And so, all three ex-servicemen coincidentally meet up at Butch’s Place.  And there we see Al and Fred get royally drunk to distract themselves from their domestic issues.  And in this impaired condition Fred flirts mildly with Peggy Stephenson.  Finally, Butch tells Homer his family wants him home and Milly and Peggy manage to drag Al and Fred into the car and after Fred fails to gain entry into Marie’s apartment building, they drive both men back to the Stephenson apartment where the fall-down-drunk men are bedded down.  During the night Peggy hears Fred Derry crying out.  He was reliving a nightmare where some of his comrades were shot out of the air.  The next morning, he apologizes for waking her and she sympathetically assures him that she didn’t mind.  Peggy gives Fred a lift to his wife’s building and this time he gets in.  Now we meet Marie.  Fred married a very beautiful woman (played by Virginia Mayo) whom he had only known for days when he was deployed to Europe.  Now we see that Marie is a selfish, materialistic woman who expects to be supported in the style she has been accustomed to as a night club denizen.  While Fred has a thousand-dollar severance payment from the service they live it up.  But when the money runs out the couple begin to battle over Marie’s dissatisfaction.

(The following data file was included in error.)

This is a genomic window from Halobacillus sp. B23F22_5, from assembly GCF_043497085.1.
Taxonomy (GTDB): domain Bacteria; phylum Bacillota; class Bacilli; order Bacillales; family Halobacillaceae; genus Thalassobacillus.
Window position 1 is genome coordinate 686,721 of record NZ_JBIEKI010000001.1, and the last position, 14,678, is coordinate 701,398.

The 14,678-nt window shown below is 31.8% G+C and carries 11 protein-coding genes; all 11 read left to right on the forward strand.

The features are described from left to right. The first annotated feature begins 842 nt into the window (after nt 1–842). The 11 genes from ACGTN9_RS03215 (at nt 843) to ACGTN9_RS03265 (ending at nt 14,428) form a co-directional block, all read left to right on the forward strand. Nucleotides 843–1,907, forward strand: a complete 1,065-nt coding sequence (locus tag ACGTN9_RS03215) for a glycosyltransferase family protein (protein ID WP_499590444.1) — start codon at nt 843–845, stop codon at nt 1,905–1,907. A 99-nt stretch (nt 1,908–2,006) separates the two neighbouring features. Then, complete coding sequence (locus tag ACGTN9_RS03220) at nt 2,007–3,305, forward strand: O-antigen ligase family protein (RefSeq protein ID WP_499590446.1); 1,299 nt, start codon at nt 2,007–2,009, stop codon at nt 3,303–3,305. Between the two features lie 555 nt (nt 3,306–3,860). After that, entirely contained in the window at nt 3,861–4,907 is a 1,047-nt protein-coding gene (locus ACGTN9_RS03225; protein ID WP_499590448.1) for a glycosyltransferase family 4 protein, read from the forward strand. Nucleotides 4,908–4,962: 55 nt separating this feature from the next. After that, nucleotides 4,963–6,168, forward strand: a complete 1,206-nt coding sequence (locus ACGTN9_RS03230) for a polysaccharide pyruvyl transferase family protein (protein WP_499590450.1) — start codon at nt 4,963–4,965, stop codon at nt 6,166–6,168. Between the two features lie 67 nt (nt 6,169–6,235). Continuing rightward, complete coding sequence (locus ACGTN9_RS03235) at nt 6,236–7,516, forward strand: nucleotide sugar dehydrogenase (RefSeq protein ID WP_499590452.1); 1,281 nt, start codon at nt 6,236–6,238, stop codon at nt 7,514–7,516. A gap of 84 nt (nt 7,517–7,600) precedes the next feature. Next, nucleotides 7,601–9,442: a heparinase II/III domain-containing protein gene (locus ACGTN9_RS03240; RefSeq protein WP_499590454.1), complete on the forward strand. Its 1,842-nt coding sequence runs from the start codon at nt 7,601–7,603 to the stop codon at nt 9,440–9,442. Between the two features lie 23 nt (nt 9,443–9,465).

Meanwhile Al and Milly reconnect and talk about their children and Al’s future with the bank he left when he enlisted.  Al tells Milly that he feels responsible to help all the other veterans who didn’t come home to a good job and need some help to get their lives back on track.  He uses his position as a loan officer to help fellow veterans who need GI loans to try to catch up with the new world they find themselves in.  This puts him at odds with the bank president but Al perseveres to champion his fellow vets.